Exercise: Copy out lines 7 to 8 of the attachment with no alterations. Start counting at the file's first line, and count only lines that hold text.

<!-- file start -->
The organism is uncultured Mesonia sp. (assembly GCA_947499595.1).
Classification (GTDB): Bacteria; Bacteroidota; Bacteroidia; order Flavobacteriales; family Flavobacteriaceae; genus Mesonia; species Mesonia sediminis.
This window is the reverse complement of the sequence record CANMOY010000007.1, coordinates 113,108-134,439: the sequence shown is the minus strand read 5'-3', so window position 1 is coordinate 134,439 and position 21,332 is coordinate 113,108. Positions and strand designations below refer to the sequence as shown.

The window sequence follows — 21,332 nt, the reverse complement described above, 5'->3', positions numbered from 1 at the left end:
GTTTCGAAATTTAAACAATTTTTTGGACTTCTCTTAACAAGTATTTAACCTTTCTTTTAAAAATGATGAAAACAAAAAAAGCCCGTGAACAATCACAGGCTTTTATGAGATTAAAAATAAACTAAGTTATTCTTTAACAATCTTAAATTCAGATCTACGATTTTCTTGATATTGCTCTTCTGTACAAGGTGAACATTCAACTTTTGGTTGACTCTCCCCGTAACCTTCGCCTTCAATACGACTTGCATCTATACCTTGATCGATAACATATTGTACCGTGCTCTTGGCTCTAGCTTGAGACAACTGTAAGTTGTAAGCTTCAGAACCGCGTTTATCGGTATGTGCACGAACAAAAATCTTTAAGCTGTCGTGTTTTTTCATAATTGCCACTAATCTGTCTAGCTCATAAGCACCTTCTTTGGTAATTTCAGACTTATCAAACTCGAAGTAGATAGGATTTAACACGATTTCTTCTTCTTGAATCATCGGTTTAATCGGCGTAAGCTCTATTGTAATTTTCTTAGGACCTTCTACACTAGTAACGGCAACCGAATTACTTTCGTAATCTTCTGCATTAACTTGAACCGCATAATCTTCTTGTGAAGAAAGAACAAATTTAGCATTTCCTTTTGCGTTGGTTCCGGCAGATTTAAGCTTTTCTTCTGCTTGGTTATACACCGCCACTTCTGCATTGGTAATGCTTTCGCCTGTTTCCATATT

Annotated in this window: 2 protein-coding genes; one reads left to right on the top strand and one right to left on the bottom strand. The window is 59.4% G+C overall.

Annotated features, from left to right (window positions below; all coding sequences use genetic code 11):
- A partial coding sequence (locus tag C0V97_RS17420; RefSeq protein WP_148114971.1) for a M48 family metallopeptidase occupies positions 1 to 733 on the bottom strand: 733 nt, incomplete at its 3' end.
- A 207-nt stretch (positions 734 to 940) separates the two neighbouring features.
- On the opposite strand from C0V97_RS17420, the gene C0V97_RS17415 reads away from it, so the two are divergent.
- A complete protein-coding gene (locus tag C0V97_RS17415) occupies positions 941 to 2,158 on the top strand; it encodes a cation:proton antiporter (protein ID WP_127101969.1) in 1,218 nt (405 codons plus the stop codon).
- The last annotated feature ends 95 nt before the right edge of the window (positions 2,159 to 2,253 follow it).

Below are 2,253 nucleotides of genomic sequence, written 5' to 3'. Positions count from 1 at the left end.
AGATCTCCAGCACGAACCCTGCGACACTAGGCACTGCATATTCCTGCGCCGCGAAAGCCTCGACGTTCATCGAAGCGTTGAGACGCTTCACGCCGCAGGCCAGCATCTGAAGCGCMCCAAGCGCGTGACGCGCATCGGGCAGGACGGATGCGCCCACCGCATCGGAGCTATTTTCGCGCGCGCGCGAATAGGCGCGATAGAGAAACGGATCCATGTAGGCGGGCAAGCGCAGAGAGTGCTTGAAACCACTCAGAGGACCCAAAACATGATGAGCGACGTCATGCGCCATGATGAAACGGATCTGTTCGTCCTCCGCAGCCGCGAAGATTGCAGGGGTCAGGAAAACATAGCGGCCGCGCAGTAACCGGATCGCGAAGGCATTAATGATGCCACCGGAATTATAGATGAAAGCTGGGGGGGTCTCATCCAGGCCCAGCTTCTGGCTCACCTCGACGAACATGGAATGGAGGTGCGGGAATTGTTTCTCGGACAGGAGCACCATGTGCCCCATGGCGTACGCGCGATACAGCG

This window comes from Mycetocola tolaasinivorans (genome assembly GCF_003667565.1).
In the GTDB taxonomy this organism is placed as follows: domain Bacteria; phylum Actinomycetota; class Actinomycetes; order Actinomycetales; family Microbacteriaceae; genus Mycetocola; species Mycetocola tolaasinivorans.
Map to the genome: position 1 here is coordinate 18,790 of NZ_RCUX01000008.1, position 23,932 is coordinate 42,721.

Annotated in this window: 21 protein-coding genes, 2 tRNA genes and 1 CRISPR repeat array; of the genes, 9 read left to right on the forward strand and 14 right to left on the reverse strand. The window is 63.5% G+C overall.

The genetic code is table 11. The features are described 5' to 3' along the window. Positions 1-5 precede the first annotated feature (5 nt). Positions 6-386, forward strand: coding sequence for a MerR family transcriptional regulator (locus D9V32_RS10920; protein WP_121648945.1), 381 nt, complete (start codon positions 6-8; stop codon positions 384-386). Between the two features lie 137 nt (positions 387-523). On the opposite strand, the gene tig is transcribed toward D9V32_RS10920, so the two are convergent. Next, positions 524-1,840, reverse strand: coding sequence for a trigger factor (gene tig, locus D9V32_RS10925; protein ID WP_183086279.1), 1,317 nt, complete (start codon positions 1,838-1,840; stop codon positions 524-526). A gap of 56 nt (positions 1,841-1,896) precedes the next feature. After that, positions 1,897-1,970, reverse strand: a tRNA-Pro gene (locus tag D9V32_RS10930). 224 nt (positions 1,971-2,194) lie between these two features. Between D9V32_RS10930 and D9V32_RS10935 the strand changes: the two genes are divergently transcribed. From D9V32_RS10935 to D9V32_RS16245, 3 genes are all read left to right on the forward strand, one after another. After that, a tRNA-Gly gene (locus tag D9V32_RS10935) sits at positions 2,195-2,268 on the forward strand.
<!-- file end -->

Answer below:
Annotated features, from left to right (window positions below; all coding sequences use genetic code 11):
- A partial coding sequence (locus tag C0V97_RS17420; RefSeq protein WP_148114971.1) for a M48 family metallopeptidase occupies positions 1 to 733 on the bottom strand: 733 nt, incomplete at its 3' end.